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Tribes update council on casino plans

Big Lagoon may build back home; land into trust process to continue

BARSTOW — Big Lagoon could be breaking out the bulldozers back at their Northern California home instead of in town.

After Monday night’s expiration of an agreement allowing a casino to be built in Barstow, the tribe will begin site preparation work to possibly build a casino on their Humbolt county reservation, according to a representative for the tribe.

This action does not necessarily mean that the tribe has abandoned its Barstow plans, but Big Lagoon seeks to begin negotiating with the governor’s office for an agreement to build on their reservation, said Lance Boldrey, an attorney with BarWest LLC., speaking for the tribe.

The Big Lagoon tribe along with the Los Coyotes Band of Cahuilla and Cupeno Indians have proposed developing a dual off-reservation casino near the outlet malls in Barstow, but the proposal has stalled in the state legislature.

Representatives from BarWest LLC., developer of the project, as well as the members of the Los Coyotes tribe were at Monday’s City Council meeting to tell the public about their plans to continue with the casino project despite the expiration of the agreements.

Boldrey said that the project’s proponents will focus on securing the future site of the casino into a federal trust, a necessary step before an off-reservation casino is approved, but said the expiration of the compacts, agreements between the tribes and the governor, could complicate the process.

“The process is more difficult today because the compacts have not passed and Federal officials will want to make sure that casino development is in the best interest for the community,” Boldrey said.

Representatives of the Los Coyotes tribe said that despite the defeat, they will still proceed with their plans.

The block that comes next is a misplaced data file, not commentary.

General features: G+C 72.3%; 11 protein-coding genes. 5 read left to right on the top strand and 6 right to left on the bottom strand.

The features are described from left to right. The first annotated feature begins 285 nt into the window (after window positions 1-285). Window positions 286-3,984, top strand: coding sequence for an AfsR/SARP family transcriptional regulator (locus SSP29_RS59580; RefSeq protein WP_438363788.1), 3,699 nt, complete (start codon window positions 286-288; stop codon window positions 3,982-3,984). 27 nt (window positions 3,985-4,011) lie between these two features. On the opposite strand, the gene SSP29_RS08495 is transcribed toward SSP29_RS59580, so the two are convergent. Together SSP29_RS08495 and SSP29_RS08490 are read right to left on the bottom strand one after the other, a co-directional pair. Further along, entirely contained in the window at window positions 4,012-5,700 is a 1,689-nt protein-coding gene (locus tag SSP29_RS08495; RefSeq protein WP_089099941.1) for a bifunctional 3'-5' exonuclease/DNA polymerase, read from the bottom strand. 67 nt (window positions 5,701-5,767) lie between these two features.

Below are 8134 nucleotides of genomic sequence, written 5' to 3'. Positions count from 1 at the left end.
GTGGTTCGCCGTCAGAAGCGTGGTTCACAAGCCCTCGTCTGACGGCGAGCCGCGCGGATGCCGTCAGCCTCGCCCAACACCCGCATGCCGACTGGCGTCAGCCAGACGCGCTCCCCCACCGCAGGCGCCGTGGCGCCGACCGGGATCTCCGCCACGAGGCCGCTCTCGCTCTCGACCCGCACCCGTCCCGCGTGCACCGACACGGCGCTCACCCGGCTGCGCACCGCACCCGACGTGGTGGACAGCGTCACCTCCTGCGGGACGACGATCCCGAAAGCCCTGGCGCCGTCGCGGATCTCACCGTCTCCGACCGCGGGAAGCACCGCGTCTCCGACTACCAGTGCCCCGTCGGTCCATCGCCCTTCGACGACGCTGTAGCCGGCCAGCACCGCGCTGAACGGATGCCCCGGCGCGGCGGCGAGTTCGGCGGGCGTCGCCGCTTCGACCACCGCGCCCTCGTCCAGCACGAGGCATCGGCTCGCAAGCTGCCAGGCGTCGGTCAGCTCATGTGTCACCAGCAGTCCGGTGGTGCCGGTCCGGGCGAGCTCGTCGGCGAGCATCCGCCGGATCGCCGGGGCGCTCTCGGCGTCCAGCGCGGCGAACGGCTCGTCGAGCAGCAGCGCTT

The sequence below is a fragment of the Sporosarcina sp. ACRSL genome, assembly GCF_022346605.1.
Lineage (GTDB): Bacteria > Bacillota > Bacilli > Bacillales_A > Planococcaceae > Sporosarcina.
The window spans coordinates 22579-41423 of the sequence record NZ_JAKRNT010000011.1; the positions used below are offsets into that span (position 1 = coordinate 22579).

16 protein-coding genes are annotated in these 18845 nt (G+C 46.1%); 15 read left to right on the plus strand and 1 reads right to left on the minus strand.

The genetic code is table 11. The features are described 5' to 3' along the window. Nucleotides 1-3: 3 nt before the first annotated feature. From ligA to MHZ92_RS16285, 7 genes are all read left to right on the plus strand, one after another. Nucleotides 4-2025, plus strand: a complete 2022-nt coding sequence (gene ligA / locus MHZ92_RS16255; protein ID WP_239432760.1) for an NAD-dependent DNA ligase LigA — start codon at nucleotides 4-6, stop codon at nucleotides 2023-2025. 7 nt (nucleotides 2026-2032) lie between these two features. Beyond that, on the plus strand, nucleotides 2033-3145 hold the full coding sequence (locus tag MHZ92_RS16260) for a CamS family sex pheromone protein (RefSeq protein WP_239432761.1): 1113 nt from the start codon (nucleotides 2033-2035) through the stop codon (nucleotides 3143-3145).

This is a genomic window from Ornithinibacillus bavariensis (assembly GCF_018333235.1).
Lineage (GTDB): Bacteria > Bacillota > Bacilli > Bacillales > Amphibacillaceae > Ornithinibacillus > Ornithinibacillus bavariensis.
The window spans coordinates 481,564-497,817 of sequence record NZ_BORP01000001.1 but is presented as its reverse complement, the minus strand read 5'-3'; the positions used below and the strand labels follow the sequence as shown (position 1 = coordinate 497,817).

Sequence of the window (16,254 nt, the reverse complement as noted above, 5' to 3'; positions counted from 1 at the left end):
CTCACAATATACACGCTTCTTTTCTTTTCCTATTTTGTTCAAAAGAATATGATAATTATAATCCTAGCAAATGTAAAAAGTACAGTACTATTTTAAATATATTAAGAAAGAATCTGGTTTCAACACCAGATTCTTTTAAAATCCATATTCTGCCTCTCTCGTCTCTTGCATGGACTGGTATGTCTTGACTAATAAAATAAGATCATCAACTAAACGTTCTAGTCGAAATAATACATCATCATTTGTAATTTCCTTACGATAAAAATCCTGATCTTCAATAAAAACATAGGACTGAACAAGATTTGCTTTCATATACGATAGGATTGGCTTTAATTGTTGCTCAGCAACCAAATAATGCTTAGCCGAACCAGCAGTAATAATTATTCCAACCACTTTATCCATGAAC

“We intend to make the commitment to move forward,” said Kevin Siva, tribal council member of the Los Coyotes tribe.

His aunt, the tribe’s 87-year-old chairwoman, Catherine Siva Saubel, addressed the council in her native Cahuilla language and then switched to English. She stressed the tribe’s need to continue with the casino’s development.

“We are still in Barstow because we need each other,” she said. “Economically we depend on that. For us I have a home with no running water no electricity. The same things here with people around. We’re both in the same boat.”

Members of the Chemehuevi Indian tribe, which also is proposing to build a casino in Barstow, were also present at the meeting. They stressed the tribe’s local connection to the Barstow area.

“This connection is important, it’s cultural, it’s your tribe,” said Phil Wyman, former state assemblyman and now a lobbyist for the tribe.

Wyman said that those ties to the area will give the tribe more political clout to navigate the lengthy legal process to develop a casino.

“This tribe, the Chemehuevi tribe, can come together get a compact and bring some prosperity here. … I want everybody in Barstow to be the winner, I don’t give a damn about the people in Michigan,” he said.

Some members of the public fed up with the length of the development process have suggested that the council focus on bringing any casino to Barstow rather than picking a particular tribe’s proposal.

“I don’t care what tribe it is, what developer it is. I want a casino. And if you guys can’t produce, you should let somebody else try the job,” said Pat Aleman, speaking to the council.

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